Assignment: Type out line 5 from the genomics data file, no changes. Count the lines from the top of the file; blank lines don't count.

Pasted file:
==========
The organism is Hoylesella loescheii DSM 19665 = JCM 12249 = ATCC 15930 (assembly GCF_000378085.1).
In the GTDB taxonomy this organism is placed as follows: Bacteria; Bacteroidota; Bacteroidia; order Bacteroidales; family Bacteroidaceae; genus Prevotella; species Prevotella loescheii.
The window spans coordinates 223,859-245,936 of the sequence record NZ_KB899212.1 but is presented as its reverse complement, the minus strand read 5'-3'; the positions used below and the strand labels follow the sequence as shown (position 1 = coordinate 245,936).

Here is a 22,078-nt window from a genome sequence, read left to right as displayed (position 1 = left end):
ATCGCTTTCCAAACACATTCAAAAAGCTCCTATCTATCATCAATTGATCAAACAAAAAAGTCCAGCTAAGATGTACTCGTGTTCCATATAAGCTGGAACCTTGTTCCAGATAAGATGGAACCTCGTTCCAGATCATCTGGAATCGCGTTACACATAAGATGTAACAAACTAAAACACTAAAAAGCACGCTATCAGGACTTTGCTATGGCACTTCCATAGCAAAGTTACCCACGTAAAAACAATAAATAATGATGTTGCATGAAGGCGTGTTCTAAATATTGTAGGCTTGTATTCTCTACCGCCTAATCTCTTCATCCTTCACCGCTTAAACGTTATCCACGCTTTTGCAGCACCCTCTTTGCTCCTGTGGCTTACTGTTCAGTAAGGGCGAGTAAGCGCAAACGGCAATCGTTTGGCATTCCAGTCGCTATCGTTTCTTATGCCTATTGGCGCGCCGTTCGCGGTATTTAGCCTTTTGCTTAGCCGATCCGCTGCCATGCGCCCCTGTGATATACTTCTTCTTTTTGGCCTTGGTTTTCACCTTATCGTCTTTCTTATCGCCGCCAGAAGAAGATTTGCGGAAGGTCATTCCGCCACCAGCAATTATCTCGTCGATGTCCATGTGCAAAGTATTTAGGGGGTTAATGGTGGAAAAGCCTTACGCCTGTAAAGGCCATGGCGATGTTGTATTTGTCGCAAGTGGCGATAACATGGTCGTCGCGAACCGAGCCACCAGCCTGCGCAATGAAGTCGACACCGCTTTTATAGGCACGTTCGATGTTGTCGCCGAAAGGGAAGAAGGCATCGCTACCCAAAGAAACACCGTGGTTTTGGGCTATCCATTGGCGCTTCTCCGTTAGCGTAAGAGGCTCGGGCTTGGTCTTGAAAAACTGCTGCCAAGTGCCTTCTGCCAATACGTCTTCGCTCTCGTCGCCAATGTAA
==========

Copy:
ATCGCTTTCCAAACACATTCAAAAAGCTCCTATCTATCATCAATTGATCAAACAAAAAAGTCCAGCTAAGATGTACTCGTGTTCCATATAAGCTGGAACCTTGTTCCAGATAAGATGGAACCTCGTTCCAGATCATCTGGAATCGCGTTACACATAAGATGTAACAAACTAAAACACTAAAAAGCACGCTATCAGGACTTTGCTATGGCACTTCCATAGCAAAGTTACCCACGTAAAAACAATAAATAATGATGTTGCATGAAGGCGTGTTCTAAATATTGTAGGCTTGTATTCTCTACCGCCTAATCTCTTCATCCTTCACCGCTTAAACGTTATCCACGCTTTTGCAGCACCCTCTTTGCTCCTGTGGCTTACTGTTCAGTAAGGGCGAGTAAGCGCAAACGGCAATCGTTTGGCATTCCAGTCGCTATCGTTTCTTATGCCTATTGGCGCGCCGTTCGCGGTATTTAGCCTTTTGCTTAGCCGATCCGCTGCCATGCGCCCCTGTGATATACTTCTTCTTTTTGGCCTTGGTTTTCACCTTATCGTCTTTCTTATCGCCGCCAGAAGAAGATTTGCGGAAGGTCATTCCGCCACCAGCAATTATCTCGTCGATGTCCATGTGCAAAGTATTTAGGGGGTTAATGGTGGAAAAGCCTTACGCCTGTAAAGGCCATGGCGATGTTGTATTTGTCGCAAGTGGCGATAACATGGTCGTCGCGAACCGAGCCACCAGCCTGCGCAATGAAGTCGACACCGCTTTTATAGGCACGTTCGATGTTGTCGCCGAAAGGGAAGAAGGCATCGCTACCCAAAGAAACACCGTGGTTTTGGGCTATCCATTGGCGCTTCTCCGTTAGCGTAAGAGGCTCGGGCTTGGTCTTGAAAAACTGCTGCCAAGTGCCTTCTGCCAATACGTCTTCGCTCTCGTCGCCAATGTAA